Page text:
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Commonwealth Prime Ministers' Conference

The heads of government of five members of the Commonwealth of Nations at the 1944 Commonwealth Prime Ministers' Conference
(L-R: King, Smuts, Churchill, Fraser, Curtin)
A formal group of Elizabeth in tiara and evening dress with eleven politicians in evening dress or national costume.
Queen Elizabeth II and Commonwealth leaders, at the 1960 conference, Windsor Castle.

Commonwealth Prime Ministers' Conferences were biennial meetings of Prime Ministers of the United Kingdom and the Dominion members of the British Commonwealth of Nations. Seventeen Commonwealth Prime Ministers' Conferences were held between 1944 and 1969. As well, the prime ministers met for a Commonwealth Economic Conference in 1952. These series of conferences were a continuation and regularisation of the earlier Imperial Conferences which had been held periodically from 1887 to 1937. Since 1971, Commonwealth Heads of Government Meetings have been held.

Of the seventeen meetings, sixteen were held in London, reflecting then-prevailing views of the Commonwealth as the continuation of the British Empire and the centralisation of power in the British Commonwealth Office (the one meeting outside London, in Lagos, was an extraordinary meeting held in January 1966 to coordinate policies towards Rhodesia). Two supplementary meetings were also held during this period: a Commonwealth Statesmen's meeting to discuss peace terms in April 1945, and a Commonwealth Economic Conference in 1952.

The first British Commonwealth Prime Ministers' Conference was held May 1–16, 1944 in order to coordinate the war effort. In attendance were:

United Kingdom United Kingdom Winston Churchill
Australia Australia John Curtin
New Zealand New Zealand Peter Fraser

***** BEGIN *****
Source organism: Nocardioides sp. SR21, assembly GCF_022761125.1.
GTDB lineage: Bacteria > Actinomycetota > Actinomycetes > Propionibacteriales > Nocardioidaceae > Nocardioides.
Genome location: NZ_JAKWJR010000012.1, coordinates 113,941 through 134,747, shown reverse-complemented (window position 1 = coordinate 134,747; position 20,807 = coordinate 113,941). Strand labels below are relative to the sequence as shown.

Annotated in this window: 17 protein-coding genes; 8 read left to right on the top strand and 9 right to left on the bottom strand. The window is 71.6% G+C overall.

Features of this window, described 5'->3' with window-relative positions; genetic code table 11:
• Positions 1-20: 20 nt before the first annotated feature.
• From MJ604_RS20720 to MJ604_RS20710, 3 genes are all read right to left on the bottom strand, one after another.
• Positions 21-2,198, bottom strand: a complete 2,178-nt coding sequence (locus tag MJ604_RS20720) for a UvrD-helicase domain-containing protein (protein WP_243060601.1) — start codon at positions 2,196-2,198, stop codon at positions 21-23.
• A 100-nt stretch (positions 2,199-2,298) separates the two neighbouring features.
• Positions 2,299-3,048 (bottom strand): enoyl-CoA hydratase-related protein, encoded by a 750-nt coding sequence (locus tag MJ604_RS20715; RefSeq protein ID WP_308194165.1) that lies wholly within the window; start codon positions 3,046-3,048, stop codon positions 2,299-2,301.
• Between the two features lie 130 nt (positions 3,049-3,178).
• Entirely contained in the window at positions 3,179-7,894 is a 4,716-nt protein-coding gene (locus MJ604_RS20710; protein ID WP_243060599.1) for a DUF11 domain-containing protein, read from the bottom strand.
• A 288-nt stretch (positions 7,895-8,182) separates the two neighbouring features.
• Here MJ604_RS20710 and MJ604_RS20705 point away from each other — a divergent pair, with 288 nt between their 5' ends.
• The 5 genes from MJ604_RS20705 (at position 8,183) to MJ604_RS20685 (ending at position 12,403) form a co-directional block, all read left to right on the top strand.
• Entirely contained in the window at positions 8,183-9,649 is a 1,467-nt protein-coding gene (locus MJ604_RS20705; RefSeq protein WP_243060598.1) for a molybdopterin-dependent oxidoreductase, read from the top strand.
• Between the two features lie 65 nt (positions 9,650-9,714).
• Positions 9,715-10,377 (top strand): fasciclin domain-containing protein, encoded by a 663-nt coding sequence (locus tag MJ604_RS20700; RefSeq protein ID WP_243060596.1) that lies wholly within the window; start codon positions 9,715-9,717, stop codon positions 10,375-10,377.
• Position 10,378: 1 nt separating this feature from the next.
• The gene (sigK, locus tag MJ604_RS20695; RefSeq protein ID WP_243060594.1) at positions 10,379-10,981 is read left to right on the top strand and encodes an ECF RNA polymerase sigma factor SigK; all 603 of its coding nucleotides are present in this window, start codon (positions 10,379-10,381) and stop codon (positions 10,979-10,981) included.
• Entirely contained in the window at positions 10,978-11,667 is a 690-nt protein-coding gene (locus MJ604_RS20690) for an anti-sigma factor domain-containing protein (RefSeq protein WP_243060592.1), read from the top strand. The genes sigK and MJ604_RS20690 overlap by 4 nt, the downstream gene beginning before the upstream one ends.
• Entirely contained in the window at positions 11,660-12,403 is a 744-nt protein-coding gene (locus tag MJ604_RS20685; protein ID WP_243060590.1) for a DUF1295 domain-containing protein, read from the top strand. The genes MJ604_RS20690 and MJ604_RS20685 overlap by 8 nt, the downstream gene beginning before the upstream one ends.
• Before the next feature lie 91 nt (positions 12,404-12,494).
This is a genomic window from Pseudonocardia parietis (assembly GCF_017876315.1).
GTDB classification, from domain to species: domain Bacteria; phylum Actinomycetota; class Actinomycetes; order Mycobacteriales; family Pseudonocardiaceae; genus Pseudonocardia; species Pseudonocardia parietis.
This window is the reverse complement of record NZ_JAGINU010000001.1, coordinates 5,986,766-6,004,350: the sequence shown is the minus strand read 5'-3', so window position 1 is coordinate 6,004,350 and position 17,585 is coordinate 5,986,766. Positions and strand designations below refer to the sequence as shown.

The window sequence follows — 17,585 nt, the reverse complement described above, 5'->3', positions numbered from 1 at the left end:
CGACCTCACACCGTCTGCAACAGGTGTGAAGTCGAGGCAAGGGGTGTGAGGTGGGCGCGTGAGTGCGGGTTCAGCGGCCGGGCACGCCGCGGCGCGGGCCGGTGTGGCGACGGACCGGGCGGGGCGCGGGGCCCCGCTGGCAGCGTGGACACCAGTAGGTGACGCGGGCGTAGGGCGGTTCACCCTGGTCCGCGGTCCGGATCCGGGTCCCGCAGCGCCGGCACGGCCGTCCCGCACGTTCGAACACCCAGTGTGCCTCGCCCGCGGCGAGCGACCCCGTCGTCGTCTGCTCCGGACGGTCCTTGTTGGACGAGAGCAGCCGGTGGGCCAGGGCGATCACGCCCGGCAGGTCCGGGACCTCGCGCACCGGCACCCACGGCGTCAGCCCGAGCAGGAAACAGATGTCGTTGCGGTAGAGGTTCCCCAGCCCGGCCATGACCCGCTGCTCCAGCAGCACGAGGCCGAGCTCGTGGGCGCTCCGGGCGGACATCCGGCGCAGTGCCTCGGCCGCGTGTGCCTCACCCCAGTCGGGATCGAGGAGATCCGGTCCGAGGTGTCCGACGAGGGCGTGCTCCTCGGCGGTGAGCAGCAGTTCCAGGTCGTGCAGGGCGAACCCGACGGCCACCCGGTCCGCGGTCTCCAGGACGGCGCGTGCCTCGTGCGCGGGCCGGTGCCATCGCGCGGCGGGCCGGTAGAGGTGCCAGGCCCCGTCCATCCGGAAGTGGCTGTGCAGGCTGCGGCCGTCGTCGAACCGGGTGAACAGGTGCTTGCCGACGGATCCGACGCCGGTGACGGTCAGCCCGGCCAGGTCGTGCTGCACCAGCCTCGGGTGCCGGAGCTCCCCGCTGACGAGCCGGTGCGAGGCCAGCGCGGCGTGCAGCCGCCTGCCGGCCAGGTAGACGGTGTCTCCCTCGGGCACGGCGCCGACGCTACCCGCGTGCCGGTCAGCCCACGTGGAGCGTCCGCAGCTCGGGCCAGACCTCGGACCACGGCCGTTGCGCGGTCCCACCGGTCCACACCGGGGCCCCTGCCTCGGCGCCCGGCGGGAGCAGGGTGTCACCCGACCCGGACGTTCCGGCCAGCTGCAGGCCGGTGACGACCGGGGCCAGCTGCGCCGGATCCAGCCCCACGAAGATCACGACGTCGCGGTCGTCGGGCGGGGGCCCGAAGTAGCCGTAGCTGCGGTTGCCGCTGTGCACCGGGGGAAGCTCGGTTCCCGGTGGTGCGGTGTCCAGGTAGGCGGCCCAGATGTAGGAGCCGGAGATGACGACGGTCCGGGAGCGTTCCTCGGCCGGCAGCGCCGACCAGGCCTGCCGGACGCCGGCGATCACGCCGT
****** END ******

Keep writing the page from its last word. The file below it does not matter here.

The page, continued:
Canada Canada William Lyon Mackenzie King
Union of South Africa South Africa Jan Smuts

The British Commonwealth leaders agreed to support the Moscow Declaration and reached agreement regarding their respective roles in the overall Allied war effort.

Conferences consisted of the prime ministers or presidents of independent states as well as the premiers of some senior colonies. This policy changed with the 1964 Prime Ministers' Conference which was confined to independent states and thus excluded Southern Rhodesia whose prime ministers had attended Imperial and Commonwealth conferences since the 1930s. While the growing number of Commonwealth states was given as the reason for this change, it coincided with the emergence of white minority rule in Rhodesia as a major issue.

The 1960s saw an overhaul of the Commonwealth. The swift expansion of the Commonwealth after decolonisation saw the newly independent countries demand the creation of the Commonwealth Secretariat, and the United Kingdom, in response, successfully founding the Commonwealth Foundation. This decentralisation of power demanded a reformulation of the meetings. Instead of the meetings always being held in London, they would rotate across the membership, subject to countries' ability to host the meetings: beginning with Singapore in 1971. They were also renamed the Commonwealth Heads of Government Meetings to reflect the growing diversity of the constitutional structures in the Commonwealth.

List of meetingsEdit

Year Date Country Town Chairperson
1944 1 May 1944 – 16 May 1944   United Kingdom London Winston Churchill
1946 23 April 1946 – 25 May 1946 Clement Attlee
1948 11–22 October 1948 Clement Attlee
1949 22–29 April 1949 Clement Attlee
1951 2–12 January 1951 Clement Attlee
1952 28 November–12 December 1952 Winston Churchill
1953 3–9 June 1953 Winston Churchill
1955 31 January–9 February 1955 Winston Churchill
1956 27 June–6 July 1956 Anthony Eden
1957 26 June–5 July 1957 Harold Macmillan
1960 3–13 May 1960 Harold Macmillan
1961 8–17 March 1961 Harold Macmillan
1962 10–19 September 1962 Harold Macmillan
1964 8–15 July 1964 Alec Douglas-Home
1965 17–25 June 1965 Harold Wilson
1966 (January) 10–12 January 1966   Nigeria Lagos Abubakar Tafawa Balewa
1966 (September) 6–15 September 1966   United Kingdom London Harold Wilson
1969 7–15 January 1969 Harold Wilson

See alsoEdit